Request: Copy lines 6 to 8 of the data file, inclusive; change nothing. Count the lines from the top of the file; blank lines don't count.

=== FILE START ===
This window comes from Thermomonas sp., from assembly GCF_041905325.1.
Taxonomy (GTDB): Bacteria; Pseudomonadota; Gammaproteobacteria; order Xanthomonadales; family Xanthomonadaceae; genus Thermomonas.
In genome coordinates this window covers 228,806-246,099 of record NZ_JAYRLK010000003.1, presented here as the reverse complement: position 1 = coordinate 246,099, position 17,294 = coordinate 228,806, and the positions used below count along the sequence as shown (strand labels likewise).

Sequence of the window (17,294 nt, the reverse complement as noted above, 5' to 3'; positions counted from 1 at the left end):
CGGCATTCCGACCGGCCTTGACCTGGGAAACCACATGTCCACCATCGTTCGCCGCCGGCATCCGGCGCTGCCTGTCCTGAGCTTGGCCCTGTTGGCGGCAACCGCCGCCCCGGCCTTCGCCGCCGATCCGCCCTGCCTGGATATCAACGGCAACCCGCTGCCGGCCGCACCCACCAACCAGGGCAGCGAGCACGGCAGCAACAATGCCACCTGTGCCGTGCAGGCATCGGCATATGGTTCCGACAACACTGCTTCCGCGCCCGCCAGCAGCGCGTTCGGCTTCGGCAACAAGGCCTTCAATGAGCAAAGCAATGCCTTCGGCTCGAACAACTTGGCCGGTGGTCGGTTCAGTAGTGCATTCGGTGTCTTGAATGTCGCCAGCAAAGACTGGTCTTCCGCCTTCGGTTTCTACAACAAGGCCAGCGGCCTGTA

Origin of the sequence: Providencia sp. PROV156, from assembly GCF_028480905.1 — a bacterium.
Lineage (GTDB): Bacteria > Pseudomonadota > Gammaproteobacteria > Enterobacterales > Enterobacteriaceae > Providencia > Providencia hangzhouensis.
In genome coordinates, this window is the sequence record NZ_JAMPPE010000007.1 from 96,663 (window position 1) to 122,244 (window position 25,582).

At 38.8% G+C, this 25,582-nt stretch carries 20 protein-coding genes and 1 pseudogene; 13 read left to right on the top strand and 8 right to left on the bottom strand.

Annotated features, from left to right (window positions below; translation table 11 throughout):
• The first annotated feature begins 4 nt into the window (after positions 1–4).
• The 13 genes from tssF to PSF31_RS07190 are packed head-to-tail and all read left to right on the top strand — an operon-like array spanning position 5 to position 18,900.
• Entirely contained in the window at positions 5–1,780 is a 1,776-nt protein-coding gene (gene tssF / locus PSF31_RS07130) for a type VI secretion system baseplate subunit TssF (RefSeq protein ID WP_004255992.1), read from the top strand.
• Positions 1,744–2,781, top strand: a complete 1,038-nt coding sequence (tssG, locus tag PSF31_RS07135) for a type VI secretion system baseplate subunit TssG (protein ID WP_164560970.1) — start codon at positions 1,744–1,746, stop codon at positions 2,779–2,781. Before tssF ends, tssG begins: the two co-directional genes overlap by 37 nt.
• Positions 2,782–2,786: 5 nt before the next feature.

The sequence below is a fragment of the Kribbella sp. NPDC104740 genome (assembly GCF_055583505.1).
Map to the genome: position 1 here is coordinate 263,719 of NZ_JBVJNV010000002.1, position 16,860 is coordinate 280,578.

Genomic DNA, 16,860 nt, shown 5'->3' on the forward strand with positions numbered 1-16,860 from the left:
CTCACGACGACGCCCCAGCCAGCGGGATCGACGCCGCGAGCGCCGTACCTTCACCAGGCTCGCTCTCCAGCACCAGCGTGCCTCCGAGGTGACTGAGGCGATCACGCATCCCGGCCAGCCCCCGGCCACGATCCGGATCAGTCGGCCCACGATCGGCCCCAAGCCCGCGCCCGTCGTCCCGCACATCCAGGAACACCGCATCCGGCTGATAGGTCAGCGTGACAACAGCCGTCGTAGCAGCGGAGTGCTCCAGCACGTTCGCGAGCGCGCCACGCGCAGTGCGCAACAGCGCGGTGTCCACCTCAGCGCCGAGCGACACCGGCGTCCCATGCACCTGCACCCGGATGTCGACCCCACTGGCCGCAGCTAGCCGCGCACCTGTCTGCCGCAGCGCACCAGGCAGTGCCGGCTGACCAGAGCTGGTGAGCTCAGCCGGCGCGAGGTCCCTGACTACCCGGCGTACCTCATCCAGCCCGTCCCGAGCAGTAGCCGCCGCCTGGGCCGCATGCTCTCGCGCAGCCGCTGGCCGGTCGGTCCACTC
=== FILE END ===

Origin of the sequence: Providencia sp. PROV156, from assembly GCF_028480905.1 — a bacterium.
Lineage (GTDB): Bacteria > Pseudomonadota > Gammaproteobacteria > Enterobacterales > Enterobacteriaceae > Providencia > Providencia hangzhouensis.
In genome coordinates, this window is the sequence record NZ_JAMPPE010000007.1 from 96,663 (window position 1) to 122,244 (window position 25,582).